The Command Design Pattern

What is it and how can we apply it?

Carlos Caballero
Dec 5, 2019 · 7 min read
Photo by Caspar Camille Rubin on Unsplash

There are 23 classic design patterns, which are described in the original book, Design Patterns: Elements of Reusable Object-Oriented Software. These patterns provide solutions to particular problems, often repeated in software development.

In this piece, I will describe the command pattern, and how and when it should be applied.


Command Pattern: The Basic Idea

In object-oriented programming, the command pattern is a behavioral design pattern in which an object is used to encapsulate all information needed to perform an action or trigger an event at a later time. This information includes the method name, the object that owns the method and values for the method parameters — Wikipedia

Encapsulate a request as an object, thereby letting you parameterize clients with different requests, queue or log requests, and support undoable operations

Design Patterns: Elements of Reusable Object-Oriented Software

In this pattern, an abstract class is declared as an interface for executing operations. This class defines a method, named , which must be implemented in each concrete command. This method is a bridge between a object and an action. The knows how to perform the operations associated with a request (any class may be a ). Another relevant component in this pattern is the class, which asks for the command that must be executed.

Here is the UML diagram for this pattern:

The command pattern should be used when:

  • You need a command to have a life span independent of the original request, or if you want to queue, specify and execute requests at different times.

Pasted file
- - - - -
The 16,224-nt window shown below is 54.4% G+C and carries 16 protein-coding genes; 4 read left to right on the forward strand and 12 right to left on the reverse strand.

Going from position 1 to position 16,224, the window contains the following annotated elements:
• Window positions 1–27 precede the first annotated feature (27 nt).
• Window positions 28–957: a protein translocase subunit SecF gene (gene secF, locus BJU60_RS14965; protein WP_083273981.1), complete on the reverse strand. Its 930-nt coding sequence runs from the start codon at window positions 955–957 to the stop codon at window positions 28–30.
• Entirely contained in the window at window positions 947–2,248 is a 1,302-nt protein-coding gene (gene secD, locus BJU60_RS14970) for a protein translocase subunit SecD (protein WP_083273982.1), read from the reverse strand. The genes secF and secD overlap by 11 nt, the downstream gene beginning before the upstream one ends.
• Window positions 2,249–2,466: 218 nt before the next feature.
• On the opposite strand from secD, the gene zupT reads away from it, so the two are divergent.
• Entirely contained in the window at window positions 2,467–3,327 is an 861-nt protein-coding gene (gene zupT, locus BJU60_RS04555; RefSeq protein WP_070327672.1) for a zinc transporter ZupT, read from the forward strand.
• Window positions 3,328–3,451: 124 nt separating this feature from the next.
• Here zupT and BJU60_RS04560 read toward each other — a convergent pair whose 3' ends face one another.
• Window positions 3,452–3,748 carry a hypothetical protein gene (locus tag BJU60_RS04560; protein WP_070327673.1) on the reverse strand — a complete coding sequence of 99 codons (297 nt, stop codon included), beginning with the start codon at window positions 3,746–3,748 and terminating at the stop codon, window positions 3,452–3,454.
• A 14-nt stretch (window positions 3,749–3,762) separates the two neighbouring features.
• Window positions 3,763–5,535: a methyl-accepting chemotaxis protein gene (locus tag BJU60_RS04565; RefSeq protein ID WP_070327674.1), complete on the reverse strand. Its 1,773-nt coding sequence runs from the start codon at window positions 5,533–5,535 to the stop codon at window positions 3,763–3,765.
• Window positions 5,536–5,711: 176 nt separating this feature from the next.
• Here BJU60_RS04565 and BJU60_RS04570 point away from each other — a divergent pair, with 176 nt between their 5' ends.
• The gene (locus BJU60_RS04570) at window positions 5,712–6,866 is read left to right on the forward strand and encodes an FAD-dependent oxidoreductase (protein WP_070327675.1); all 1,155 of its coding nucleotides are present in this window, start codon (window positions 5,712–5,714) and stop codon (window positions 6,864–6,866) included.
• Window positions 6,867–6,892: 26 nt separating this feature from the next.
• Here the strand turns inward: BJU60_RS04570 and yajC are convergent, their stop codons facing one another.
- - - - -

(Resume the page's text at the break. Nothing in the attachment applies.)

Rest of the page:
• You need undo/redo operations. The command’s execution can be stored for reversing its effects. It is important that the class implements the methods undo and redo.
  • You need to structure a system around high-level operations built on primitive operations.

The command pattern has several advantages, summarised in the following points:

  • It decouples the classes that invoke the operation from the object that knows how to execute the operation.
  • It allows you to create a sequence of commands by providing a queue system.
  • Implementing extensions to add a new command is easy and can be done without changing the existing code.
  • You can also define a rollback system with the Command pattern — like in the Wizard example, we could write a rollback method.
  • Have strict control over how and when commands are invoked.
  • The code is easier to use, understand and test since the commands simplify the code.

Problem: A Stockmarket

I will now show you how you can implement this pattern using JavaScript/TypeScript. In our case, I have made up a problem in which there is a class named which defines the attributes: ; and an operation . This class is the bridge between client/context and the . The method is responsible for deciding what action should be executed. For example, if the is or the method should invoke the action in the . The following UML diagram shows the scenario that I’ve just described.

Here are the and codes:

The most relevant code smell is the method which is coupled to the actions/commands from . There are different techniques to avoid this code smell. In this case, the pattern is a good solution, since we want to log the command's history.

Finally, here is the class:

Here is the result:


Stockmarket Problem: Solution